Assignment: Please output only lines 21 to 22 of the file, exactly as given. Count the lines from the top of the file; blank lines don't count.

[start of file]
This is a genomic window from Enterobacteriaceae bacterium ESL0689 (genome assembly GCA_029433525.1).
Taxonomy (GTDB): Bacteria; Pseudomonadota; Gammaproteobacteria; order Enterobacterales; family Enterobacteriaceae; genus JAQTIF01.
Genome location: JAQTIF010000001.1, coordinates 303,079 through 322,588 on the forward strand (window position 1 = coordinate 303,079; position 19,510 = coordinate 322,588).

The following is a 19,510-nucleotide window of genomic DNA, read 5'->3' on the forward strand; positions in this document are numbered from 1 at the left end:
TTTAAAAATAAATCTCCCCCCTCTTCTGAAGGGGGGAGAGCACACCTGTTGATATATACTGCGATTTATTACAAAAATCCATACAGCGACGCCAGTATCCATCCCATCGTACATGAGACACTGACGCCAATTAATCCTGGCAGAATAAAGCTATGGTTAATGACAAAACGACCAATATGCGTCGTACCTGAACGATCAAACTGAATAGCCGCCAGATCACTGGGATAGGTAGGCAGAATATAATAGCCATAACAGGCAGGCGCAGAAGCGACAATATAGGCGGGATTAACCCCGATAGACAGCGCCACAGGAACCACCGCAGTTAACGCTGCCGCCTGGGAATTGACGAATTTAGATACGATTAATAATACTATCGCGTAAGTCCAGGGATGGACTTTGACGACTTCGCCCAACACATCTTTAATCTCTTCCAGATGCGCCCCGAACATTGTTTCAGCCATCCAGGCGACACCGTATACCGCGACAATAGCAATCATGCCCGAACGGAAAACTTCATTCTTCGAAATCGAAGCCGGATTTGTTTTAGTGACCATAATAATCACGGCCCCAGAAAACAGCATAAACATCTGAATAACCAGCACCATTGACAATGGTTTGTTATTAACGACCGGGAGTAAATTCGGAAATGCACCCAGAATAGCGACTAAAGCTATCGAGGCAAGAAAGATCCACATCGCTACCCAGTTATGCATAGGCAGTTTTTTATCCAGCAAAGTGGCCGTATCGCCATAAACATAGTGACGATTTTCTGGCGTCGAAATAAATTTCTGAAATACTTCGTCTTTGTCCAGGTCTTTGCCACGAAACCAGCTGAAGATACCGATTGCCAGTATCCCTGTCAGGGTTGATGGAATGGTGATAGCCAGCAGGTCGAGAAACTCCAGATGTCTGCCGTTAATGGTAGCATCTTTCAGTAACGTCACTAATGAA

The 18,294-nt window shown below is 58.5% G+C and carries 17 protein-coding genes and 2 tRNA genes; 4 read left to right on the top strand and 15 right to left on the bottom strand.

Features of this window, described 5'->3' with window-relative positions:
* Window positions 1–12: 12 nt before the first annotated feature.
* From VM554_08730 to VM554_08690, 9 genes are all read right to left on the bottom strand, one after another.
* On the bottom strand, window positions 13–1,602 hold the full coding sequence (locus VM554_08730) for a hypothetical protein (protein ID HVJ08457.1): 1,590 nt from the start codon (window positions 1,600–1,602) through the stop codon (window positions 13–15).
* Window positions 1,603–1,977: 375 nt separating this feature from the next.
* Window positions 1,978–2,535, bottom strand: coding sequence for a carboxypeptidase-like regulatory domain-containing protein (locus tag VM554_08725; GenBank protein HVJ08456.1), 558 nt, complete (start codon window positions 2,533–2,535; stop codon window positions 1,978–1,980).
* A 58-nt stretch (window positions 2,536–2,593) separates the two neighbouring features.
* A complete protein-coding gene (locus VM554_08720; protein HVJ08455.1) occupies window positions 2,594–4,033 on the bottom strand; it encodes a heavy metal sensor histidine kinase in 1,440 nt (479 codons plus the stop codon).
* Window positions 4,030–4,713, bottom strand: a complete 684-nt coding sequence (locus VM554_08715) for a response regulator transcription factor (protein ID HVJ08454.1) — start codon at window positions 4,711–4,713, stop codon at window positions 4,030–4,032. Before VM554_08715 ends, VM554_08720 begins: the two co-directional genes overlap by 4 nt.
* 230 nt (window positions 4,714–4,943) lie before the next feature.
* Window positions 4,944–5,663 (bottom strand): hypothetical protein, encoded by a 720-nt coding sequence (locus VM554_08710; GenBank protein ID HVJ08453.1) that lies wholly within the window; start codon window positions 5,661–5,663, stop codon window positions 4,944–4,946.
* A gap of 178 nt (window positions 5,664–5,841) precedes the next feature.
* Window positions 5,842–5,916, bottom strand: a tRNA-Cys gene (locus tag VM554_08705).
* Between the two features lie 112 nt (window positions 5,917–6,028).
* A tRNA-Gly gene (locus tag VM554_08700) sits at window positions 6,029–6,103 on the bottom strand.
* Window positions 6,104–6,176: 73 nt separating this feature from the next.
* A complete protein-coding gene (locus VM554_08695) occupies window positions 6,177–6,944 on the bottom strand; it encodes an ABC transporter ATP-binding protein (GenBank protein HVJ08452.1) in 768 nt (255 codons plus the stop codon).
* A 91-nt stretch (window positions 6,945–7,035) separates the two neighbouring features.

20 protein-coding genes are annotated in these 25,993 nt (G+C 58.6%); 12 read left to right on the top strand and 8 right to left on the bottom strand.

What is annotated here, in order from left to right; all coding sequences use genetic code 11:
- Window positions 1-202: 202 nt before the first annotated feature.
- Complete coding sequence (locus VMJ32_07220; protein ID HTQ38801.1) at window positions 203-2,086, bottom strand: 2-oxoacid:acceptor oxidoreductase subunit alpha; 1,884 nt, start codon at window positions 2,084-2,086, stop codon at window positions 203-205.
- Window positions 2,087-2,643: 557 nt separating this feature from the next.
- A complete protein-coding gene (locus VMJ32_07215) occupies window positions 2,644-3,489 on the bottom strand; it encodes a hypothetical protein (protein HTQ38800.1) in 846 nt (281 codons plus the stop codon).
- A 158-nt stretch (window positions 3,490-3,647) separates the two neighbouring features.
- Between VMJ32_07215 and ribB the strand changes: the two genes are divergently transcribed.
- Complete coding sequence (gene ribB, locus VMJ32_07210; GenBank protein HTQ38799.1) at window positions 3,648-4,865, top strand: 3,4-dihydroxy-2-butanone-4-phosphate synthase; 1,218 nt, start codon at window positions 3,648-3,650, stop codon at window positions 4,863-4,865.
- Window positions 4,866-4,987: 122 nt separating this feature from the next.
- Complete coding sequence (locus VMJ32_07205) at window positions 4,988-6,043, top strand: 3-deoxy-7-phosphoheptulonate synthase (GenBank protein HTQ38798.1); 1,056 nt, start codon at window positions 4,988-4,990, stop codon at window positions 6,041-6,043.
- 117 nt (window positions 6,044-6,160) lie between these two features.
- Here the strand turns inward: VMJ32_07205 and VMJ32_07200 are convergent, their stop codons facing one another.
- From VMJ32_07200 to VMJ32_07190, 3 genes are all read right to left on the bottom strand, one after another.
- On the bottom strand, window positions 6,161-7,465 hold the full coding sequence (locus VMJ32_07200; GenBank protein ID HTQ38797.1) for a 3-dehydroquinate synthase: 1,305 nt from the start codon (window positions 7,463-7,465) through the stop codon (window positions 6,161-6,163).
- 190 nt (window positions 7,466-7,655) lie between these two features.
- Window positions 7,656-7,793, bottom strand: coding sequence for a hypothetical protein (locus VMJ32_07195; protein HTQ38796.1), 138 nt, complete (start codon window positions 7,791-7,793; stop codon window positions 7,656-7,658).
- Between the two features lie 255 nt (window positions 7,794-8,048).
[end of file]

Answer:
* A tRNA-Gly gene (locus tag VM554_08700) sits at window positions 6,029–6,103 on the bottom strand.
* Window positions 6,104–6,176: 73 nt separating this feature from the next.